- Several Blasius siblings emigrated from Igel before 1867 and resided in the Chicago area. These included the widowed Anna Catharina Blasius-Schmitz (1826-after 1869) and her daughter Gertrude, who emigrated April 1863; Nicolaus Blasius (1835-1912, emigrated 1863); and Johann Blasius (1833-1878, emigrated before 1864). All married in America, and several of their descendants still live in the Chicago area.
- Johann Matthias Kohn (1839-1919) emigrated after applying to the local authorities on 30 June 1865. He stated he was 26 years old, and that the reason for emigrating was "that he has a brother already residing in America and imagines that he will have better prospects." He stated an intention to embark at Le Havre, France. In America he called himself John M. Kohn, lived near Tipton, Kansas, and married Susannah Reinert there in 1874. In 1880, he moved his family to La Crosse, Wisconsin, where he was a milk farmer and deliveryman. Susannah Reinert-Kohn died of heat stroke in 1887, and John M. moved his family back to Kansas and lived there with his mother-in-law for a time. He bought a farm nearby, raised cattle, and drove some cattle to market in Kansas City each year. He died on his farm southwest of Tipton, Kansas.
- Johann Reinert (1822-1871) emigrated after applying to the local authorities on 9 February 1867. In Amerika-Auswanderungen aus den Regierungsbezirken Bitburg und Trier im 19. Jahrhundert, Josef Mergen records the application, "851. Der Leinweber Johann Reinert, geb.12.6.1822 mit seiner Frau Katharine Blasius, ge.20.3.1824 und den Kindern Susanna 8.1.1848, Nikolaus 7.1.1851, Peter 7.5.1853, Maria 27.1.1860, Gertrud 10.12.1864. nach A. 'dass er daselbst Anverwandte habe, welche bereits fuer sein ferneres Fortkommen gesorgt haetten.' 9.2.1867" [...that he has relatives there who have already provided for his expected arrival]. Johann died of cancer of the neck on his farm near Caledonia, Minnesota in 1871, and his widow Katherine and the family moved with a dozen other families by wagon train to Kansas in 1872. Katherine died in 1891 on her farm near Tipton, Kansas.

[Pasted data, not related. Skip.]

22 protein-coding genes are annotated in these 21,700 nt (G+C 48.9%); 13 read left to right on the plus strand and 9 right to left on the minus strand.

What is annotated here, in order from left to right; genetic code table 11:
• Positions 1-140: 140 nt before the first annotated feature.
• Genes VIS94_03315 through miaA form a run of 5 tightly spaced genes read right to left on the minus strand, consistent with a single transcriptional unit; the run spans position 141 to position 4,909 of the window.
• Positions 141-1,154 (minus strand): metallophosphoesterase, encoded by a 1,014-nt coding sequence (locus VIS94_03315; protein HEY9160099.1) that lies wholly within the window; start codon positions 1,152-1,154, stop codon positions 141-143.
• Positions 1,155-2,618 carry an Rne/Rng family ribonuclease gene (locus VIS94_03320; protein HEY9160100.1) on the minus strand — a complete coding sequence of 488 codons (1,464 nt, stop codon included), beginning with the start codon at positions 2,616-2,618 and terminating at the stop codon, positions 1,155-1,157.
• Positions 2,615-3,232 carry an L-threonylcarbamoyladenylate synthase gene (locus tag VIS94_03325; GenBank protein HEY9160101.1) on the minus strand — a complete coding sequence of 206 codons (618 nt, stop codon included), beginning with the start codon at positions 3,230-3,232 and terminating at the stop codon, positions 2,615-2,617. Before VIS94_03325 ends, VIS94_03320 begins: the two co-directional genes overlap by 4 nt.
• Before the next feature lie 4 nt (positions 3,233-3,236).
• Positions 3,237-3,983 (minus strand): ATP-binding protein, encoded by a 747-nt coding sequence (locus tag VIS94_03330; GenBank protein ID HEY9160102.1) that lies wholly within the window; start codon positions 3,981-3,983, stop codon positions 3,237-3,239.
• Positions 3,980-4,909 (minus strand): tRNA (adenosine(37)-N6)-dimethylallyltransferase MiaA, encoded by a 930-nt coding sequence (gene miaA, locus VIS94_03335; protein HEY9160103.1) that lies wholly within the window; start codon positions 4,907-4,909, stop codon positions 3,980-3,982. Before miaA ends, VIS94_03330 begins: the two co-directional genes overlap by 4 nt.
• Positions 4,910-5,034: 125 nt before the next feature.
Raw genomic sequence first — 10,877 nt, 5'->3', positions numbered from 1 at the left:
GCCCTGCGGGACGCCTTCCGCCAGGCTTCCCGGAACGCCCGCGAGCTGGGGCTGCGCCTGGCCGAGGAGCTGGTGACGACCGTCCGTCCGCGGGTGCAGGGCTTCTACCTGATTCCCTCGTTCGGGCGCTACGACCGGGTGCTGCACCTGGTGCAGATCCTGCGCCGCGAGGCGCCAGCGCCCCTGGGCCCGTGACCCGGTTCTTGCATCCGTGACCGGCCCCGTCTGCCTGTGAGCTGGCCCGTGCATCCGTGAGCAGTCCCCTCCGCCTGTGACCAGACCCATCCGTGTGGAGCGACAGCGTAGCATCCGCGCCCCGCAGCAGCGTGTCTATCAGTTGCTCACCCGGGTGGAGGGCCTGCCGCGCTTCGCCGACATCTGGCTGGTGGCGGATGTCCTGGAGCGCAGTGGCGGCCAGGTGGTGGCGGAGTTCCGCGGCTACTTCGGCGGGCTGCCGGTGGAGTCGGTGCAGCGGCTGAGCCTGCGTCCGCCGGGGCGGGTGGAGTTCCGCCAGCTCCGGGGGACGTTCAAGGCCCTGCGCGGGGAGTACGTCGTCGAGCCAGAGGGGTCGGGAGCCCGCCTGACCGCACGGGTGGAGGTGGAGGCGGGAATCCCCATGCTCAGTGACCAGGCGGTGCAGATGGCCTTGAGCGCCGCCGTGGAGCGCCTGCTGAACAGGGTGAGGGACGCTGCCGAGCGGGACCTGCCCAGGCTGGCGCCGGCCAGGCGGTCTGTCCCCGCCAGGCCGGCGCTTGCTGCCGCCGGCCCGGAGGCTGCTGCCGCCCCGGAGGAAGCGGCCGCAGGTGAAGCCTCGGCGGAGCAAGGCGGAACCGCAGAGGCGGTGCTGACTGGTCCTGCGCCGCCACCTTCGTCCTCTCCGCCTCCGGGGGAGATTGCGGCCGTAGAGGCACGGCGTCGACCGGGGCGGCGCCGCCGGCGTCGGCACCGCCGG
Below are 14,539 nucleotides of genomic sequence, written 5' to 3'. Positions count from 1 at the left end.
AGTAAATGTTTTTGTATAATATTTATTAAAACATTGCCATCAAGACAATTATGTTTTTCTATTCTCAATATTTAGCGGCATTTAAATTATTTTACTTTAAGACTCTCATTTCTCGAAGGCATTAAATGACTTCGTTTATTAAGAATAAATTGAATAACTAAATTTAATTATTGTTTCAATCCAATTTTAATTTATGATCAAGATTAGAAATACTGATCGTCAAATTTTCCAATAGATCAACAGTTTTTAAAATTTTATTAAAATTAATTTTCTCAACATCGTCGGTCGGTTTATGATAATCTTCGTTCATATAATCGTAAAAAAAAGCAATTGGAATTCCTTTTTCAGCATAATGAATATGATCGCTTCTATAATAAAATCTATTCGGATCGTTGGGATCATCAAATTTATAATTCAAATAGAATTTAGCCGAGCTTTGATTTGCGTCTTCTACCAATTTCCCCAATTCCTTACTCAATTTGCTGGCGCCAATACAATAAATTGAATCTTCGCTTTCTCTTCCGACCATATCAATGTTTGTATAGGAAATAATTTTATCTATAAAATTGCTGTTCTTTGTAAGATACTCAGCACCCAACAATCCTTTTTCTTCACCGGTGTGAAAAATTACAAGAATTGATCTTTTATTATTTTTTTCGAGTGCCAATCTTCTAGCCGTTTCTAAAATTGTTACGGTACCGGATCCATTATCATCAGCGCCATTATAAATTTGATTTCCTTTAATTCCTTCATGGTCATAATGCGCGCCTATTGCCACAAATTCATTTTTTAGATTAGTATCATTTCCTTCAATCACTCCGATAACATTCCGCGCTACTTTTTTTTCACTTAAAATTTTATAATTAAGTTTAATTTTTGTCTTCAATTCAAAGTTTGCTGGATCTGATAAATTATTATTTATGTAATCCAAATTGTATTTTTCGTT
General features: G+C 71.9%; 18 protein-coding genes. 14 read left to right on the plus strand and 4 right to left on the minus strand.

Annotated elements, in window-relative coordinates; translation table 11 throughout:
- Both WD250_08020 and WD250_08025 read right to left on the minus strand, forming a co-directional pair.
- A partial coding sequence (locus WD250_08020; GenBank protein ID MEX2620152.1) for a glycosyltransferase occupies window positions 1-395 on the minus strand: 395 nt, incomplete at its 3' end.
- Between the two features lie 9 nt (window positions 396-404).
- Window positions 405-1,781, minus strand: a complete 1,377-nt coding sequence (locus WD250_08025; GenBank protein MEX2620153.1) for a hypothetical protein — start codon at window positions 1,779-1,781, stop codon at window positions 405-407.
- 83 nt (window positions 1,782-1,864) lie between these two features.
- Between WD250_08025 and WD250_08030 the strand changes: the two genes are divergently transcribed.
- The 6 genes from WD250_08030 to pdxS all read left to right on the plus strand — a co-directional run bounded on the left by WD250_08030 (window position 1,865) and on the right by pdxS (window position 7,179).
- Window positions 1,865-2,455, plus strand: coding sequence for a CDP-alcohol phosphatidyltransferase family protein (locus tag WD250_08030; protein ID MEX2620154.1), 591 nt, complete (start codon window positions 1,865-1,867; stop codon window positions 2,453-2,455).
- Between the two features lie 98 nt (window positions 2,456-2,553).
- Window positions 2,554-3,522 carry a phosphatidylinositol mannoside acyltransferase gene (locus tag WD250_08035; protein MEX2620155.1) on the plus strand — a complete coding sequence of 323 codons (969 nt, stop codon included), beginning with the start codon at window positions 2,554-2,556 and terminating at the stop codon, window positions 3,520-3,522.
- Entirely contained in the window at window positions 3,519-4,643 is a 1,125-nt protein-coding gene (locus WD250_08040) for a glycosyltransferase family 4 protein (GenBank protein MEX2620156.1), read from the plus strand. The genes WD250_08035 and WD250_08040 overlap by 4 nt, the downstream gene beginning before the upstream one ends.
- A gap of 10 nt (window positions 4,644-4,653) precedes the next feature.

- Michael Kohn (1844-after 1900) emigrated after applying to the local authorities on 17 June 1871. In his application, he makes the sworn statements "... born in _Prussia_ on or about _1844_ ...[and] landed in the Port of _New_York_ on or about _July_1871_" This date is corroborated in the Wasserliesch Kirchenbuch. He was naturalized 1 November 1872 in the Circuit Court of Wisconsin and married Theresa Loerscher in Wisconsin in 1874. He worked as a carpenter or furniture maker in La Crosse for several years, but he lived in Beloit, Kansas about a year and was in the 1880 federal census there. He moved his family to Leavenworth, Kansas. Until recently, his whereabouts was unknown, and I have just uncovered the residence in Leavenworth. He had several children, whom I am researching now.
After a few hours of genealogy, we met again for dinner at The Blue Coyote, a quiet southwestern restau on North Palm Canyon Drive. Chuck brought his recent book, Dark Dreams 2.0, to show Barbara and her parents, and we had a lively discussion of film that edged often into the arts, politics, and culture. Soon we said good-by, and wished the Schuhs well for their coming few days in Los Angeles and the return to San Francisco.